Cornell University (Ithaca, NY 14850-2820)
David Mimno (Project Director: June 2020 to present)
Melanie Walsh (Co Project Director: December 2020 to present)

HAA-277275-21
Digital Humanities Advancement Grants
Digital Humanities

[White paper]

Totals:
$46,074 (approved)
$39,998 (awarded)

Grant period:
1/1/2021 – 12/31/2021

BERT for Humanists: Anticipating the Reception of Contemporary NLP in Digital Humanities

The development of an open-source toolkit and workshop series that will begin to address these fundamental barriers to the adoption of BERT (Bidirectional Encoder Representations from Transformers) by humanities scholars interested in large-scale text analysis.

We propose to study the potential impact of a new paradigm in natural language processing for humanities research. Contextual embedding methods like BERT have become central to contemporary NLP by offering a high-level numeric representation of individual word tokens in their context. We expect that humanists will start to be increasingly interested in using BERT-like methods, but based on our experience with similar waves in topic modeling and word embeddings there is a lot that we don’t yet know. The applications, tools, protocols, and mental models that humanists will find compelling are almost certainly different from those familiar or expected by NLP researcher. We will bring together researchers with experience at the intersection of NLP and humanities to identify both potential use cases as well as potential obstacles. Using these insights we will develop initial case studies, tools, and training materials.

Allegheny College (Meadville, PA 16335-3902)
Xiaoling Shi (Project Director: January 2021 to present)

HAA-280982-21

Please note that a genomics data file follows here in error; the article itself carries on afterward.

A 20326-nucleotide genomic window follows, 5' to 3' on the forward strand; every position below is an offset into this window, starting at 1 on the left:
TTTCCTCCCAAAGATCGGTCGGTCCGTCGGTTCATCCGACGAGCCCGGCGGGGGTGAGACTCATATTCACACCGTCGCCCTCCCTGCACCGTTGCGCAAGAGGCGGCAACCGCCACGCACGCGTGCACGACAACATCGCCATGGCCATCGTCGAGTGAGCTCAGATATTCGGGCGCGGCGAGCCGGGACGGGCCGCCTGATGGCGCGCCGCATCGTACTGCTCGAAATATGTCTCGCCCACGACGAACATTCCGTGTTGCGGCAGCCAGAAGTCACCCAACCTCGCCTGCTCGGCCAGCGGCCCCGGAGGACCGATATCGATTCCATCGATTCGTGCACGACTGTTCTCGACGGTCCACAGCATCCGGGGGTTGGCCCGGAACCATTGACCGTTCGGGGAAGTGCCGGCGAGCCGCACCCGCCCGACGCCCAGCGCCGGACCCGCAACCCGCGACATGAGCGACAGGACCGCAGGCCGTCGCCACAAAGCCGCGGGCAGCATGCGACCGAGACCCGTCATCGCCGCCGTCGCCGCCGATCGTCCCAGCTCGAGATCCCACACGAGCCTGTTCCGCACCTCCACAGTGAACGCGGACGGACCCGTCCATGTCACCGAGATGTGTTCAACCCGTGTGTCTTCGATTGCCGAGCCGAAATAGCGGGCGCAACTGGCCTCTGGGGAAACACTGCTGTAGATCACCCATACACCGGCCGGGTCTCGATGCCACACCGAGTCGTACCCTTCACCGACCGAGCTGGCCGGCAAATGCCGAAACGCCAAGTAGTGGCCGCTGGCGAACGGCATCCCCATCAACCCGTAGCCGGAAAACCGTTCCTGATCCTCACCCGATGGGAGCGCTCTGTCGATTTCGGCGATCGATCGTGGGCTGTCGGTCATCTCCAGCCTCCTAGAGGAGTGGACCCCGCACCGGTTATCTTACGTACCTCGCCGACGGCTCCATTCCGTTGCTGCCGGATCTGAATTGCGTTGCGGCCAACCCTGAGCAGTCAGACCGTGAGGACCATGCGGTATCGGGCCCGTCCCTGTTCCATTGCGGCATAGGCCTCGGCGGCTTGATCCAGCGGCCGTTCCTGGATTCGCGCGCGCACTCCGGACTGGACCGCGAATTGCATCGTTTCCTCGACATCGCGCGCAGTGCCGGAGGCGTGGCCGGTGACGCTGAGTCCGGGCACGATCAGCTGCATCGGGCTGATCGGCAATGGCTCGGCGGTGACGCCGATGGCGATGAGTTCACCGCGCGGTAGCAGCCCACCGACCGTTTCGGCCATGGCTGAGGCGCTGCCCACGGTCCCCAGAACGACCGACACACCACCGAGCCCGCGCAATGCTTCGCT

Digital Humanities Advancement Grants
Digital Humanities

[White paper][Media coverage]

Totals:
$48,356 (approved)
$48,355 (awarded)

Grant period:
9/1/2021 – 8/31/2022

An Engaging Digital Curriculum for Intermediate Chinese Language and Culture

Convening a three-day meeting bringing together Chinese language scholars, instructors, and digital technologists to design a free online curriculum for teaching Chinese language in a cultural context. 

Our proposed curriculum intends to advance a pedagogical shift in language teaching by taking up opportunities afforded by Web 2.0 to explore ways to improve communicative competence and develop critical cultural awareness. Three characteristics are: creating an immersive learning environment by pulling in rich resources from the online world; engaging learners by utilizing online engagement tools/platforms and social media; developing critical cultural awareness by taking advantage of the immersion and engagement created. It will serve as a model for curriculum design not only for other less commonly taught languages, but also for language and culture teaching as a whole. A Level 1 grant will enable Allegheny College to convene a conference to collect comments and feedback on experiments and innovations made in classrooms and revise them accordingly. The project will culminate with a white paper and a website delineating if, why, and how the digital curriculum will achieve its goals.